At the U.S. Holocaust Museum, an immersive video chatting experience allows you to talk in real-time with refugees living in camps.

“Nassir Saiel remembers the sound of shooting, the guns and rockets, the lack of food. Ayad Asaad remembers the church and Shi’ite mosque being destroyed, the kidnapped girls, the Russian jets, and waiting to be beheaded because the Islamic extremists were convinced he was a member of the Yazidis, a religious minority. Zaid Faisal remembers fighters from the Islamic State in Iraq and Syria (ISIS) scouring his family’s home for weapons. Mohammad Taha remembers his father, who was assassinated by ISIS fighters in 2012, shot nine times. The four of them, all under the age of 21, remember running, thinking they were going to be killed by the extremists, and hoping that they might be one of the lucky few who find safety and a new home in another country.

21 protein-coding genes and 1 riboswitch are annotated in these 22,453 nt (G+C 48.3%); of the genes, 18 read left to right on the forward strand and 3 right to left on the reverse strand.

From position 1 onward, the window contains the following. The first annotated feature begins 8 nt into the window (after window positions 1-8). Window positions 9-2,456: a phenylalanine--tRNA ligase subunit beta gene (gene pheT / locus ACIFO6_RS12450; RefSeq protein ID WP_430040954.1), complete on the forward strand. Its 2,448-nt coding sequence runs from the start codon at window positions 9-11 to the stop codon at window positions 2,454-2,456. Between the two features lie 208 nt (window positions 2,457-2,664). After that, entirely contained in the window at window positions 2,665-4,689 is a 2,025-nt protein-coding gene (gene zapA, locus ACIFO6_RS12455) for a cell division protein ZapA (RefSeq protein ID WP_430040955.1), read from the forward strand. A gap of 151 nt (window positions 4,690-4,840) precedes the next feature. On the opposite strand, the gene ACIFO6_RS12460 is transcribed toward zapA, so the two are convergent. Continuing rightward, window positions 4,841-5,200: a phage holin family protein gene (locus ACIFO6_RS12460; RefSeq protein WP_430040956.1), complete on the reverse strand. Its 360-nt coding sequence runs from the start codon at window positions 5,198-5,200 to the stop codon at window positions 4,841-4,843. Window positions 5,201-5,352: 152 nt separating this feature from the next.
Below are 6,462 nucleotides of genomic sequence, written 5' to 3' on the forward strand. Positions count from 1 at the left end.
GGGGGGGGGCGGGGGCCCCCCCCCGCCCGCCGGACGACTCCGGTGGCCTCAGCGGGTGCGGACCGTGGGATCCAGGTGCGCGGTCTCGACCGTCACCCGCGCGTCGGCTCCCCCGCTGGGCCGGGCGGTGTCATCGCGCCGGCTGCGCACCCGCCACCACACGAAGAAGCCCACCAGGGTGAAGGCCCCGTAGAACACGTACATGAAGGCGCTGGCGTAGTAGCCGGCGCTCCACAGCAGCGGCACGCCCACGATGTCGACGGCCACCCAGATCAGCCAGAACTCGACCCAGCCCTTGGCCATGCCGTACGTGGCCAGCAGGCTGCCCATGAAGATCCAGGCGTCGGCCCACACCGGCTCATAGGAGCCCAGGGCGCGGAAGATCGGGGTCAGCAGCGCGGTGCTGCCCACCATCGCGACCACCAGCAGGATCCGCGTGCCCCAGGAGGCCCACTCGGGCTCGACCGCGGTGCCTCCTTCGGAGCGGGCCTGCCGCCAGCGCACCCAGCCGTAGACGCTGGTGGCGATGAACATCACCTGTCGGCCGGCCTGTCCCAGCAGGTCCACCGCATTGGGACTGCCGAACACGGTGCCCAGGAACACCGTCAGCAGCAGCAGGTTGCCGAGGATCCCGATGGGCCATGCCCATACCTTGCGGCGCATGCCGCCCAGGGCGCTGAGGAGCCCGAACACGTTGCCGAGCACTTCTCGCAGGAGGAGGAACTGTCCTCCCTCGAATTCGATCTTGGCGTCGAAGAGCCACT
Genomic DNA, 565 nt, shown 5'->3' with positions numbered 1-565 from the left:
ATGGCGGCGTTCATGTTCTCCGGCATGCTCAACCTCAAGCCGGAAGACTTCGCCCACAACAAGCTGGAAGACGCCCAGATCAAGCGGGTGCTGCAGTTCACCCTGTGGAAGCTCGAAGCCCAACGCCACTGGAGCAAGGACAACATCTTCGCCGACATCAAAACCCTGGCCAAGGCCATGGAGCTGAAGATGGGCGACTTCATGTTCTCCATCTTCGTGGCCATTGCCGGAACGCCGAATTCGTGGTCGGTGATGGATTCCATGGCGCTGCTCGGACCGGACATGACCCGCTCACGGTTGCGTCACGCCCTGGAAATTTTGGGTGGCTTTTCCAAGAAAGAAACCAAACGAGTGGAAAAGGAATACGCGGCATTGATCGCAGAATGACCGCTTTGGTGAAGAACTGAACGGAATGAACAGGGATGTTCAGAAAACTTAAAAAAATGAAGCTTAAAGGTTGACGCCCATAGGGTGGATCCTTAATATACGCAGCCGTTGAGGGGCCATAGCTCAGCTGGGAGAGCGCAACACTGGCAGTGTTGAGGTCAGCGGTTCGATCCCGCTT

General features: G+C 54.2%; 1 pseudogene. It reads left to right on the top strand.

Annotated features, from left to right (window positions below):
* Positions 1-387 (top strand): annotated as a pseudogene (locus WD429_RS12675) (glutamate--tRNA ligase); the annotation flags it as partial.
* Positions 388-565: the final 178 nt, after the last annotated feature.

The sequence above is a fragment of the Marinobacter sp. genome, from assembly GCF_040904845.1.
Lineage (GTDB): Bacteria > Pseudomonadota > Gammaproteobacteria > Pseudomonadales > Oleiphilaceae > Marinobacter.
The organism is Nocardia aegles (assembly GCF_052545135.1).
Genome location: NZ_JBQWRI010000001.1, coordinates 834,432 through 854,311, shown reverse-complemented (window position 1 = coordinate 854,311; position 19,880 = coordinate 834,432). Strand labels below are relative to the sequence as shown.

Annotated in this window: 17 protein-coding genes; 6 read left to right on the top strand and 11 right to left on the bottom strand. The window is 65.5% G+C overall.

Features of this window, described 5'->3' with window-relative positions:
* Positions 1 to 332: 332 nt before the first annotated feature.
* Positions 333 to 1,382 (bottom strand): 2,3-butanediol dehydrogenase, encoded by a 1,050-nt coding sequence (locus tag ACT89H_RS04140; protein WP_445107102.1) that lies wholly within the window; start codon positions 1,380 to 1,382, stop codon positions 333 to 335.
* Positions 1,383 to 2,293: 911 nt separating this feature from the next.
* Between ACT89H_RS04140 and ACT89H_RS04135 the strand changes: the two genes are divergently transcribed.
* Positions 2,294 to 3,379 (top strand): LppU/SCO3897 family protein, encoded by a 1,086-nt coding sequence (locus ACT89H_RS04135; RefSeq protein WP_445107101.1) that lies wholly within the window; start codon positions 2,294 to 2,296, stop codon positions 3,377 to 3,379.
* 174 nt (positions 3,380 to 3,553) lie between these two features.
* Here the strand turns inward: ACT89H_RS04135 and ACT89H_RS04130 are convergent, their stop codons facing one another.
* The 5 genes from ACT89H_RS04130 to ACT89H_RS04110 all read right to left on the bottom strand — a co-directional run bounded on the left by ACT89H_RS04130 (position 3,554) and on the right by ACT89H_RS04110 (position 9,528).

On Thursday, I sat inside a gold-painted shipping crate at the U.S. Holocaust Memorial Museum and spoke to these four young men. Their images were life-sized, filling the back wall of the crate. They passed a microphone back and forth to share their stories in real-time, and their responses were immediate enough that we might almost have been sitting in the same room together—except they were in an identical crate eight time-zones and 6,000 miles away, in a refugee camp outside Erbil, Iraq.

Continue reading on the Smithsonian Mag.

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